Natural Bridge (Engraving)
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Artist/Maker: J.C. Stadler (active early 19th c.), engraver, after William Roberts (active early 19th c.)
Origin/Purchase: United States
Materials: colored aquatint
Dimensions: 69.2 x 52.1 (27 1/4 x 20 1/2 in.)
Location: Dining Room
Provenance: Thomas Jefferson Foundation
Accession Number: M-69
Historical Notes: Jefferson considered the Natural Bridge and the passage of the Potomac River through the Blue Ridge Mountains at Harpers Ferry to be two of the most incredible natural sites in America and described them as "monuments of a war between rivers and mountains, which must have shaken the earth to its center." While President, Jefferson received oil paintings of the two wonders as a gift from the artist William Roberts, who also sent two copies of the his engraving of the Natural Bridge. The two paintings hung in Monticello's Dining Room alongside the Coalbrookdale Bridge, England's feat of engineering, and Niagara Falls, another of America's natural wonders. Neither the oil paintings nor Jefferson's copies of the engravings are located.
Little is known of Robert's life and work, but he referred to himself as a Virginian and met Jefferson at least twice. The two were first introduced in Europe in 1786 by the naturalist Michel Guillaume Jean de Crevecoeur, and it seems likely that Jefferson suggested Harpers Ferry and the Natural Bridge as subjects for Roberts's work. Jefferson described both places in his Notes on the State of Virginia, and he encouraged artists such as John Trumbull and Maria Cosway to paint them.
In Notes on the State of Virginia Jefferson praised the Natural Bridge as "the most sublime of Nature's works." It was a site well known to him: he purchased it and the surrounding 157-acre tract in 1774 and owned it until his death. He visited the Natural Bridge at least four times. On his first visit in 1767, he sketched the bridge and recorded its dimensions and setting on the inside back cover of his Memorandum Book. These notes were the basis for his famous description in Notes of the bridge's sublime qualities:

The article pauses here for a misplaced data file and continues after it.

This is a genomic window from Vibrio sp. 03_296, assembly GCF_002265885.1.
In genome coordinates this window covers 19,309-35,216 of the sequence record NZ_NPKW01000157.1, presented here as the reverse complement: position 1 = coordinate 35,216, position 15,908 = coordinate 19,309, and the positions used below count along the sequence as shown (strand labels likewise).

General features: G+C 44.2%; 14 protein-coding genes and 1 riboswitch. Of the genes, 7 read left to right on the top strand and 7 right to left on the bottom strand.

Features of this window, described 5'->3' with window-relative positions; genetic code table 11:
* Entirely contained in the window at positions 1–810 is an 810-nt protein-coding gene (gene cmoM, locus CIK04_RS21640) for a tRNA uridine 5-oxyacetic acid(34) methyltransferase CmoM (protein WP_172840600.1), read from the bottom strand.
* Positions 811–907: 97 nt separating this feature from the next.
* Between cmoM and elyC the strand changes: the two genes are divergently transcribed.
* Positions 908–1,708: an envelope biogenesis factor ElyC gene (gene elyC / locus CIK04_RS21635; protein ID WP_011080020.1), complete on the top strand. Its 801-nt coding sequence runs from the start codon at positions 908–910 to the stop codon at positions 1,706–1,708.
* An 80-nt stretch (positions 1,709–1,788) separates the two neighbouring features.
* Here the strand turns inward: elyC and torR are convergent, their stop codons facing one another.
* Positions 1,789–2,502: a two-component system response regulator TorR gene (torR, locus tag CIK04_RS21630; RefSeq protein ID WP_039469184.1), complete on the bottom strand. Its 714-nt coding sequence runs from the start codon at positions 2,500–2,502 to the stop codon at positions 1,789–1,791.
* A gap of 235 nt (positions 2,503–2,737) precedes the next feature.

"It is impossible for the emotions, arising from the sublime, to be felt beyond what they are here: so beautiful an arch, so elevated, so light, and springing, as it were, up to heaven, the rapture of the Spectator is really indiscribable!"
Jefferson shared his admiration for the bridge with his grandchildren, two of whom he took to see it on an adventurous journey in 1817. He often considered building a "little hermitage" there. Although he attempted to sell the bridge during a financially difficult year, he later decided never to part with the property. "I view it," he wrote, "in some degree as a public trust, and would on no consideration permit the bridge to be injured, defaced or masked from public view."
- ↑ This article is based on Stein, Worlds, 190.
- ↑ Notes, ed. Peden, 19-20.
- ↑ In 1942, Mrs. Henry K. Dooly, of San Juan, Puerto Rico, reportedly owned Jefferson's painting of The Passage of the Potomac Through the Blue Ridge. Efforts to locate Mr.s Dooley or the painting have been unsuccessful.
- ↑ William Roberts to Thomas Jefferson, July 24, 1802. Thomas Jefferson Papers. Massachusetts Historical Society; William Roberts to Jefferson, February 26, 1808, Ibid.; Barbara Batson, "Virginia Landscapes by William Roberts," Journal of Early Southern Decorative Arts 10 (November 1984): 35-36.
- ↑ Notes, ed. Peden, 24.
- ↑ Jefferson visited the bridge in 1815, 1817, and 1821, and possibly in 1781. The Natural Bridge tract was sold from Jefferson's estate in 1833.
- ↑ MB, 1767 at the beginning of his cash accounts.
- ↑ Notes,, ed. Peden, 25. For discussion of Jefferson's views of the sublime and beautiful, see Charles A. Miller, Jefferson and Nature: An Interpretation (Baltimore: The Johns Hopkins University Press, 1988), 102-107.
- ↑ Jefferson to William Carmichael, Paris, December 26, 1786, in PTJ, 10:633. Recipient copy available online from the Library of Congress. S. Allen Chamber, "Thomas Jefferson takes his Granddaughters to Natural Bridge," Lynch's Ferry, 1(Fall 1988): 6-8.
- ↑ Jefferson to William Caruthers, Monticello, September 7, 1809, in PTJ:RS, 1:506-507. Polygraph copy available online from the Library of Congress; Jefferson to Caruthers, Monticello, March 15, 1815. Thomas Jefferson Papers. The Library of Congress. Polygraph copy available online.